I recently read The Power of Positive Thinking by Norman Vincent Peale. Below are the quotes I found most interesting. If you like the quotes, buy the book here.
“If you feel that you are defeated and have lost confidence in your ability to win, sit down, take a piece of paper and make a list, not of the factors that are against you, but of those that are for you.”
“People who were carrying worries in their minds might go to the stern of the vessel and imaginatively take each anxious thought out of the mind, drop it overboard, and watch it disappear in the wake of the ship.” (18)
“How we think we feel has a definite effect on how we actually feel physically. If your mind tells you that you are tired, the body mechanism, the nerves, and the muscles accept the fact. If your mind is intensely interested, you can keep on at an activity indefinitely.” (29)
“It is not hard work that drains off energy but emotional upheaval.” (31)
“Relax physically. Then conceive of your mind as likewise relaxing.” (34)
“He was pouring himself out, and you never lose energy and vitality in so doing. You only lose energy when life becomes dull in your mind. Your mind gets bored and therefore tired doing nothing. You don’t have to be tired. Get interested in something. Get absolutely enthralled in something. Throw yourself into it with abandon. Get out of yourself. Be somebody. Do something. Don’t sit around moaning about things, reading the papers, and saying, “Why don’t they do something?” The man who is out doing something isn’t tired. If you’re not getting into good causes, no wonder you’re tired. You’re disintegrating. You’re deteriorating. You’re dying on the vine. The more you lose yourself in something bigger than yourself, the more energy you will have. You won’t have time to think about yourself and get bogged down in your emotional difficulties.” (35)
“Energy drainage occasioned by fear and guilt is of such an amount as to leave little power to be applied to a person’s job. The result is that he tires quickly.” (37)
“The basic factor in psychology is the realizable wish. The man who assumes success tends already to have success. People who assume failure tend to have failure. When either failure or success is picturized it strongly tends to actualize in terms equivalent to the mental image pictured.” (46)
“Following are ten rules for getting effective results from prayer:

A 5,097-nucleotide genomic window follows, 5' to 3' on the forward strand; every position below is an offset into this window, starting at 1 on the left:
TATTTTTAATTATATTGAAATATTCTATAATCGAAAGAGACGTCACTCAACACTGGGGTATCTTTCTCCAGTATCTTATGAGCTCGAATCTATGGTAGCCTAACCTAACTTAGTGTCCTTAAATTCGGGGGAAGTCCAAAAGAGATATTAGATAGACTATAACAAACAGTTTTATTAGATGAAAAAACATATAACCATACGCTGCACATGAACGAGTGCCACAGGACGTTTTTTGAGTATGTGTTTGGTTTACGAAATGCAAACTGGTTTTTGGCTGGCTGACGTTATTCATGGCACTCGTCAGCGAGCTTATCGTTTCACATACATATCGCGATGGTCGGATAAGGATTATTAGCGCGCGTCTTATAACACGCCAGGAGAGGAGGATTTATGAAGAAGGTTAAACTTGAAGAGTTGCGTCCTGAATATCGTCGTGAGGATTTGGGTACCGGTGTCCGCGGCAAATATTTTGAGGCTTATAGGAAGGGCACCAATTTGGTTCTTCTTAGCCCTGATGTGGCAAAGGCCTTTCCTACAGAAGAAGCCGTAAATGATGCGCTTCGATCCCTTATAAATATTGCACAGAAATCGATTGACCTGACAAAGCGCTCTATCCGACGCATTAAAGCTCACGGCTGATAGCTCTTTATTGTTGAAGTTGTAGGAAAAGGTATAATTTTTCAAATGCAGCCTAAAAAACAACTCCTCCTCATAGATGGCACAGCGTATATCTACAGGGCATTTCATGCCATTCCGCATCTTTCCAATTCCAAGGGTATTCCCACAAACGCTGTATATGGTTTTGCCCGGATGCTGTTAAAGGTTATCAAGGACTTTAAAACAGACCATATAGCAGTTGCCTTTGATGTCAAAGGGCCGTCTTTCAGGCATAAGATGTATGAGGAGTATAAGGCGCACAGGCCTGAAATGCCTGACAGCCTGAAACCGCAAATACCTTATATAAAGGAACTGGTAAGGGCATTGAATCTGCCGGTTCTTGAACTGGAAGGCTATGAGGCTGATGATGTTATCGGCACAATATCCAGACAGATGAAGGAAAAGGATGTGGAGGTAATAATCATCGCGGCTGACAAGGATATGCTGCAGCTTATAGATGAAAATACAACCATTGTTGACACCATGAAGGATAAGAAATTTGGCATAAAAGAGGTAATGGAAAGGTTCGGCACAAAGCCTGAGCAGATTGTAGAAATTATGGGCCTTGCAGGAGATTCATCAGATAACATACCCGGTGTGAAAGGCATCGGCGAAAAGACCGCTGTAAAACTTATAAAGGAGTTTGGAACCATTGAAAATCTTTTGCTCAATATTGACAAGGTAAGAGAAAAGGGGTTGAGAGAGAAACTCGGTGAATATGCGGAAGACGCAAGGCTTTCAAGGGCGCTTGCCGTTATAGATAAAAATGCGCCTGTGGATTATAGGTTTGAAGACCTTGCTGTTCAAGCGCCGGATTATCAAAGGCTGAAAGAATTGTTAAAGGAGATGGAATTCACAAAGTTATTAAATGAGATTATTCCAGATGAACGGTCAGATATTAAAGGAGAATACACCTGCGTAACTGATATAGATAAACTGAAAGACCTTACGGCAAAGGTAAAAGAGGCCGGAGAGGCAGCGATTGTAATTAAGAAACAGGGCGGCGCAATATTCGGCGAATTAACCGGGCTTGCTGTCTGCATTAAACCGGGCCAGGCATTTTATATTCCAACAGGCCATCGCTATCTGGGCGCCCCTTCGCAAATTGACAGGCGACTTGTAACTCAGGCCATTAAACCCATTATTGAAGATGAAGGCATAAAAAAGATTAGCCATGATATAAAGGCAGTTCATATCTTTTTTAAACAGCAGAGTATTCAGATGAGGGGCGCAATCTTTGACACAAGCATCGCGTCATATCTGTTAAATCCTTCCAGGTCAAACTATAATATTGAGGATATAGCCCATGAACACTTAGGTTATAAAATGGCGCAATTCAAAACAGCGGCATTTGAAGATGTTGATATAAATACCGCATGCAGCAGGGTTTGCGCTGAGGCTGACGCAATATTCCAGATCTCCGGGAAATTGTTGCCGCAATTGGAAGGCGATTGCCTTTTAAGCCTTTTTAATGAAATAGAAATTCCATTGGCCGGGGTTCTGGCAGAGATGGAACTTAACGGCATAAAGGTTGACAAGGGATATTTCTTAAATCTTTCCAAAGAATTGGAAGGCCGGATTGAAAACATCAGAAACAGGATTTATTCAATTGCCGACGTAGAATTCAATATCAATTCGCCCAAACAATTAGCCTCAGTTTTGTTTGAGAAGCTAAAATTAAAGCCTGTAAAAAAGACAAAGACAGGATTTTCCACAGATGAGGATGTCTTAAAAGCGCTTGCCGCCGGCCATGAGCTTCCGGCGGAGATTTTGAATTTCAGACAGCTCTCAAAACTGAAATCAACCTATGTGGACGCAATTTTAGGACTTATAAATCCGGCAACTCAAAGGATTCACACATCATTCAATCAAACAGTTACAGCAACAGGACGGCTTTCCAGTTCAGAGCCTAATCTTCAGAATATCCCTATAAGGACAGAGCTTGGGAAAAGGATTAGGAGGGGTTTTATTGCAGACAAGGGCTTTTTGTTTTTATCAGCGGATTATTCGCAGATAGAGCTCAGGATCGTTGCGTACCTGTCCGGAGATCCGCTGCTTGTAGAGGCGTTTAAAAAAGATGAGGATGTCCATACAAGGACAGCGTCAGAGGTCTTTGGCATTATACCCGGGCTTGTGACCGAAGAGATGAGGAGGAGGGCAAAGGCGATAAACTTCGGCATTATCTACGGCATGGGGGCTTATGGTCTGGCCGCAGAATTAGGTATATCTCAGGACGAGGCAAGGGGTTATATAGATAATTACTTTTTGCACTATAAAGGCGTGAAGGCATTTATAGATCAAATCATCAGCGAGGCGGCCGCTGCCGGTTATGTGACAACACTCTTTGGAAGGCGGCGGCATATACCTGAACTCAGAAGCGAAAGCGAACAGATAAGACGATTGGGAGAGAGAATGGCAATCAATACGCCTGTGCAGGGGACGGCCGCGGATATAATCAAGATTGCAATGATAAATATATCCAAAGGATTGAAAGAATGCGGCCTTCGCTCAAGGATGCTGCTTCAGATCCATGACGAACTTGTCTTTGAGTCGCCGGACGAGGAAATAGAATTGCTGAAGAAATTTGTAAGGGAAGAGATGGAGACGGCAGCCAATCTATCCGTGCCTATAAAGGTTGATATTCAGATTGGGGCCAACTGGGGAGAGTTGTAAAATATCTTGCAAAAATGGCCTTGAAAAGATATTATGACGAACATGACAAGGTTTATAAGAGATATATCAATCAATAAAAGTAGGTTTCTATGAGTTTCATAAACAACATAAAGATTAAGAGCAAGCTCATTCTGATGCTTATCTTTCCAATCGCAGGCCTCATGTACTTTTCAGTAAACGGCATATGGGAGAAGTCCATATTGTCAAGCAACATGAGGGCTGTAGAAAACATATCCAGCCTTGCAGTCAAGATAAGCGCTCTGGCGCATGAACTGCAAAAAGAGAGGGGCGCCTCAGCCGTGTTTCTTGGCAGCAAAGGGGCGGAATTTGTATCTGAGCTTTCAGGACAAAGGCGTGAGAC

Set aside a few minutes every day. Do not say anything. Simply practice thinking about God. This will make your mind spiritually receptive.
Then pray orally, using simple, natural words. Tell God anything that is on your mind. Do not think you must use stereotyped pious phrases. Talk to God in your own language. He understands it.
Pray as you go about the business of the day, on the subway or bus or at your desk. Utilize minute prayers by closing your eyes to shut out the world and concentrating briefly on God’s presence. The more you do this every day the nearer you will feel God’s presence.
Do not always ask when you pray, but instead affirm that God’s blessings are being vien, and spend most of your prayers giving thanks.
Pray with the belief that sincere prayers can reach out and surround your loved ones with God’s love and protection.
Never use a negative thought in prayer. Only positive thoughts get results.
Always express willingness to accept God’s will. Ask for what you want, but be willing to take what God gives you. It may be better than what you ask for.
Practice the attitude of putting everything in God’s hands. Ask for the ability to do your best and to leave the results confidently to God.
Pray for people you do not like or who have mistreated you. Resentment is blockade number one of spiritual power.
Make a list of people for whom to pray. The more you pray for other people, especially those not connected with you, the more prayer results will come back to you.” (56)
“You can be unhappy if you want to be. It is the easiest thing in the world to accomplish. Just choose unhappiness. Go around telling yourself that things aren’t going well, that nothing is satisfactory, and you can be quite sure of being unhappy. But say to yourself, “Things are going nicely. Life is good. I choose happiness,” and you can be quite certain of having your choice.” (58)